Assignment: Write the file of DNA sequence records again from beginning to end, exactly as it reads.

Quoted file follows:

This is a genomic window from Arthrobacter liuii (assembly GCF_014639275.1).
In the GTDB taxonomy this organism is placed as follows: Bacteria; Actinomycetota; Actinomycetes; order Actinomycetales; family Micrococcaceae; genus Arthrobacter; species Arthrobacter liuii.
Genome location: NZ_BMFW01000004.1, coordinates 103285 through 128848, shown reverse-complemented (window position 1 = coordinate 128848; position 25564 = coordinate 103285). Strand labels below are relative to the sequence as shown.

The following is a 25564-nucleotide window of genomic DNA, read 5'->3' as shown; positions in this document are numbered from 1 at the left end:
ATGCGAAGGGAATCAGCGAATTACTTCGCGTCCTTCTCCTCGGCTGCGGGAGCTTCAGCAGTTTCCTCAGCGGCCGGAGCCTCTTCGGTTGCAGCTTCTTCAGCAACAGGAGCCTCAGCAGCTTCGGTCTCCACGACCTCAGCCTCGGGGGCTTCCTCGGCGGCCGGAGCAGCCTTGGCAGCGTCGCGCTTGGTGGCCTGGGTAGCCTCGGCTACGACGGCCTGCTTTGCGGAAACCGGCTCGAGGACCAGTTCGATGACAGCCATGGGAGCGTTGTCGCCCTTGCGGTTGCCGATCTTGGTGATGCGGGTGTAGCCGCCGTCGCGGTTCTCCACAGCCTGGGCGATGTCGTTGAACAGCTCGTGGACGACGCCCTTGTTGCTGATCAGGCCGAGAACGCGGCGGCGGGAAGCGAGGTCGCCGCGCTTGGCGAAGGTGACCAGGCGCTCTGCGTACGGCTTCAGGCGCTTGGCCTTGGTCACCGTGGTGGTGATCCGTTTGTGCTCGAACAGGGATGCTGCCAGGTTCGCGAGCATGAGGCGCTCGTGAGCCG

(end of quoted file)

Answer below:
This is a genomic window from Arthrobacter liuii (assembly GCF_014639275.1).
In the GTDB taxonomy this organism is placed as follows: Bacteria; Actinomycetota; Actinomycetes; order Actinomycetales; family Micrococcaceae; genus Arthrobacter; species Arthrobacter liuii.
Genome location: NZ_BMFW01000004.1, coordinates 103285 through 128848, shown reverse-complemented (window position 1 = coordinate 128848; position 25564 = coordinate 103285). Strand labels below are relative to the sequence as shown.

The following is a 25564-nucleotide window of genomic DNA, read 5'->3' as shown; positions in this document are numbered from 1 at the left end:
ATGCGAAGGGAATCAGCGAATTACTTCGCGTCCTTCTCCTCGGCTGCGGGAGCTTCAGCAGTTTCCTCAGCGGCCGGAGCCTCTTCGGTTGCAGCTTCTTCAGCAACAGGAGCCTCAGCAGCTTCGGTCTCCACGACCTCAGCCTCGGGGGCTTCCTCGGCGGCCGGAGCAGCCTTGGCAGCGTCGCGCTTGGTGGCCTGGGTAGCCTCGGCTACGACGGCCTGCTTTGCGGAAACCGGCTCGAGGACCAGTTCGATGACAGCCATGGGAGCGTTGTCGCCCTTGCGGTTGCCGATCTTGGTGATGCGGGTGTAGCCGCCGTCGCGGTTCTCCACAGCCTGGGCGATGTCGTTGAACAGCTCGTGGACGACGCCCTTGTTGCTGATCAGGCCGAGAACGCGGCGGCGGGAAGCGAGGTCGCCGCGCTTGGCGAAGGTGACCAGGCGCTCTGCGTACGGCTTCAGGCGCTTGGCCTTGGTCACCGTGGTGGTGATCCGTTTGTGCTCGAACAGGGATGCTGCCAGGTTCGCGAGCATGAGGCGCTCGTGAGCCG